The Iranian people have good reason to find fault with the ayatollahs who rule them. Instead of devoting its oil wealth to helping its citizens, they have lavished it on foreign terrorist groups that serve as the regime’s auxiliaries, such as Hezbollah in Lebanon, the Houthis in Yemen and the pro-Iranian militias in Iraq. Rather than invest in their own people’s welfare, they have engaged in foreign adventures. Their intervention in the Syrian Civil War, which helped keep their barbarous client—Bashar Assad and his terrorist partners—in power in Damascus, was a military success but did nothing to help ordinary Iranians. The same is true for all of the oil wealth that they have squandered on a nuclear program that Obama’s deal allowed to remain in existence, and thanks to that pact, will allow the regime to acquire a weapon once the agreement expires.
There’s also the fact that both the country’s “supreme leader”—Ayatollah Ali Khamenei—along with the Islamic Revolutionary Guard Corps, the regime entity that both runs its foreign terrorist efforts and controls much of Iran’s economy, are sitting on vast fortunes that could alleviate much of their nation’s suffering. Instead, they continue to use their considerable resources to finance terrorism and keep a tight lid on dissent. The IRGC murdered hundreds of Iranians who protested against the regime’s misrule last fall, not to mention the many women who have been beaten and/or imprisoned for refusing to wear hijabs—a true war on women that most Western liberals have ignored.
While Trump’s critics want him to let up on his “maximum pressure” campaign aimed at forcing Iran to start behaving like a normal country and cease its terrorism, as well as give up any hope of a nuclear weapon, Tehran hasn’t let up on its misbehavior. Iranian proxies are still attacking Americans in Iraq, and aiding terrorists in both Lebanon and Gaza, where they continue to push for conflict with Israel, which the regime has vowed to destroy.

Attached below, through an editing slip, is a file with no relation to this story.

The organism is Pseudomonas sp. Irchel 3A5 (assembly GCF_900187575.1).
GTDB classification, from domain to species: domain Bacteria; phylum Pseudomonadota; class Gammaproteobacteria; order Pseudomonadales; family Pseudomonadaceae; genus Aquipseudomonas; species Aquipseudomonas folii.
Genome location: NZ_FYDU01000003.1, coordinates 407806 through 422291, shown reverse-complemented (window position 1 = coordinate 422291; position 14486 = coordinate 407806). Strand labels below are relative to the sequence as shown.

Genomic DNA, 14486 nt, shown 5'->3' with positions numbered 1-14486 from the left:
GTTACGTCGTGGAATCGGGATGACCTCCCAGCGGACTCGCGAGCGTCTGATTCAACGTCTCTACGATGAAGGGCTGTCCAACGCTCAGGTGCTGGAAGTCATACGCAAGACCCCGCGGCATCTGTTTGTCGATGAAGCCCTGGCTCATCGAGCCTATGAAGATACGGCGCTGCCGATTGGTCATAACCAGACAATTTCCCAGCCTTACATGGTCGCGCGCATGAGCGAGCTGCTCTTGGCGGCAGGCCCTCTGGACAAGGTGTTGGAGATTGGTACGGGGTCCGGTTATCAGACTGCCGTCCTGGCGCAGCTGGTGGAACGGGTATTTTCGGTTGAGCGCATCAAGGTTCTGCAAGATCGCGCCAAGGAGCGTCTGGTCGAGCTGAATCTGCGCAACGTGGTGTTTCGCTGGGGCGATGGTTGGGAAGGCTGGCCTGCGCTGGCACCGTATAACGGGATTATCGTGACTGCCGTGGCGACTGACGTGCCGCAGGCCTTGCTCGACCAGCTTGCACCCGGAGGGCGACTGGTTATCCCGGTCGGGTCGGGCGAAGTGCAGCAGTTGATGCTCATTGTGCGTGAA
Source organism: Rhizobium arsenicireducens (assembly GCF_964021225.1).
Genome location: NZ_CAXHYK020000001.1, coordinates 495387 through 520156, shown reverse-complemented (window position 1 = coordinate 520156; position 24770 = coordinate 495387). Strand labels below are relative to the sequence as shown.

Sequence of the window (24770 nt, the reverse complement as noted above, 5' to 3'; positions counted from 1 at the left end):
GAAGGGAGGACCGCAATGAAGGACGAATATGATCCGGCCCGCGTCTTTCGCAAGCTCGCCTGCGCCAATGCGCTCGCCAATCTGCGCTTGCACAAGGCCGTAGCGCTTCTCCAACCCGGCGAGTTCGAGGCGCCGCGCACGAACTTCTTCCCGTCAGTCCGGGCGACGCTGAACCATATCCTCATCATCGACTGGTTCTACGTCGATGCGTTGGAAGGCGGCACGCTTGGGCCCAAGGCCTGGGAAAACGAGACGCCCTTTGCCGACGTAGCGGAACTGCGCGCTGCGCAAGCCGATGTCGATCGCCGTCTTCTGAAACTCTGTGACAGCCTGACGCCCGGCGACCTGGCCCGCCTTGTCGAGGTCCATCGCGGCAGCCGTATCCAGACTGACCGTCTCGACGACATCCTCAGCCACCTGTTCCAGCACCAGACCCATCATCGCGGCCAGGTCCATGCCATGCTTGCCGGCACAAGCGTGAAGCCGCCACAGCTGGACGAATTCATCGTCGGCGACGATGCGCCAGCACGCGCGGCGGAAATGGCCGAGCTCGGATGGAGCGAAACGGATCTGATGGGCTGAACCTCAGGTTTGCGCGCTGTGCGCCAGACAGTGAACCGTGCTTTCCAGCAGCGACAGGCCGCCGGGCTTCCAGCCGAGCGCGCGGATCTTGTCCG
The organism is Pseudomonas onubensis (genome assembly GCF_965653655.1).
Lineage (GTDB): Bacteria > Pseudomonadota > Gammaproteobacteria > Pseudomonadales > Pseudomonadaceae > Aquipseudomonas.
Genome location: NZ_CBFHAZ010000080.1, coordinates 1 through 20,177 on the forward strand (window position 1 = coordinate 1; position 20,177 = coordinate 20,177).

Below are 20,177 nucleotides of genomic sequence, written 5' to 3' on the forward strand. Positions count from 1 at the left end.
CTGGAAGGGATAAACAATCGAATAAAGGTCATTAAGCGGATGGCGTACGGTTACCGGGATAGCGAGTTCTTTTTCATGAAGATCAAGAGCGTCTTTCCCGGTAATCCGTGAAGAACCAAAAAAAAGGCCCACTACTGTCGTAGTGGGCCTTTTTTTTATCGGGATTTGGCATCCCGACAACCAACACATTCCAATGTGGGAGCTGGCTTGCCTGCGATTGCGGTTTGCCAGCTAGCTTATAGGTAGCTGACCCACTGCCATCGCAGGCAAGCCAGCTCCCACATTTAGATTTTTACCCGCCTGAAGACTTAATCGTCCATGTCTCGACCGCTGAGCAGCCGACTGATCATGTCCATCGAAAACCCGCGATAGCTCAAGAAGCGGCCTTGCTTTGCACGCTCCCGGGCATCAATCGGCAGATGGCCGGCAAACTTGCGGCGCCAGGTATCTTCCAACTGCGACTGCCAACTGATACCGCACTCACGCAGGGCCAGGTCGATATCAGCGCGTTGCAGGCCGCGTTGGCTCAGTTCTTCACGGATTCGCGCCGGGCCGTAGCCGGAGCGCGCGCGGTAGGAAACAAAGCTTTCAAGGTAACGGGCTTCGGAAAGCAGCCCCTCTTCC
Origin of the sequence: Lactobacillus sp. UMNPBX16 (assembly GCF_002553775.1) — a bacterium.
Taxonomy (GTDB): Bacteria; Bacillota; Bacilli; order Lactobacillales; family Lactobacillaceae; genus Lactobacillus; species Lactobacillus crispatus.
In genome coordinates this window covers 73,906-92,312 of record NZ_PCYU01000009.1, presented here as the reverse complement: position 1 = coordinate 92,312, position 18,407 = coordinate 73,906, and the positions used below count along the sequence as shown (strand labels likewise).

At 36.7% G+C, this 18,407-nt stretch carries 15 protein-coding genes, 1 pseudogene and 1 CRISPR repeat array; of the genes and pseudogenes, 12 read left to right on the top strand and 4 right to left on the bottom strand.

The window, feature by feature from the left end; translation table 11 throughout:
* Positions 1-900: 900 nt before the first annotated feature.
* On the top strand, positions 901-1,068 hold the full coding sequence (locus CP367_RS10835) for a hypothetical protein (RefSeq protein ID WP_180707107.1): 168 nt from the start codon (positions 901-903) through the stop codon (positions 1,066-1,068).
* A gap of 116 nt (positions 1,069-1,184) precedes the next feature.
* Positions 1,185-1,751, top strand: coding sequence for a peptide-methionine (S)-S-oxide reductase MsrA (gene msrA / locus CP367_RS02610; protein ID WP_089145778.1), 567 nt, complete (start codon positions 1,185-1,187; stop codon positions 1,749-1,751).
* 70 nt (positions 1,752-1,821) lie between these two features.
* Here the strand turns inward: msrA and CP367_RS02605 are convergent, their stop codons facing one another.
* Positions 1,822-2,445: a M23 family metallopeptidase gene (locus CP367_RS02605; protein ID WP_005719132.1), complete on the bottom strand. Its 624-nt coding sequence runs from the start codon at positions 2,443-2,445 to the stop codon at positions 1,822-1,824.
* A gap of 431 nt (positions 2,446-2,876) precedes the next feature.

While Americans are sympathetic to the suffering of Iranians, the answer to their problems is in efforts to force the regime to change its behavior. The only way to do that is to continue Trump’s pressure campaign.
Iran’s leaders are counting on Trump being defeated in November. That’s why former Vice President Joe Biden, the likely Democratic nominee, ought to give them no encouragement and declare that the United States won’t return to Obama’s policy of appeasement. But if Biden is intent on reviving a failed nuclear deal that enriched and empowered the regime, that won’t help the Iranian people. It will just mean more grief and suffering for Iranians who were left vulnerable to oppression, as well as disease, by the cruelty of their own leaders and the naïveté of those who supported the nuclear pact.
Jonathan S. Tobin is editor in chief of JNS—Jewish News Syndicate. Follow him on Twitter at: @jonathans_tobin.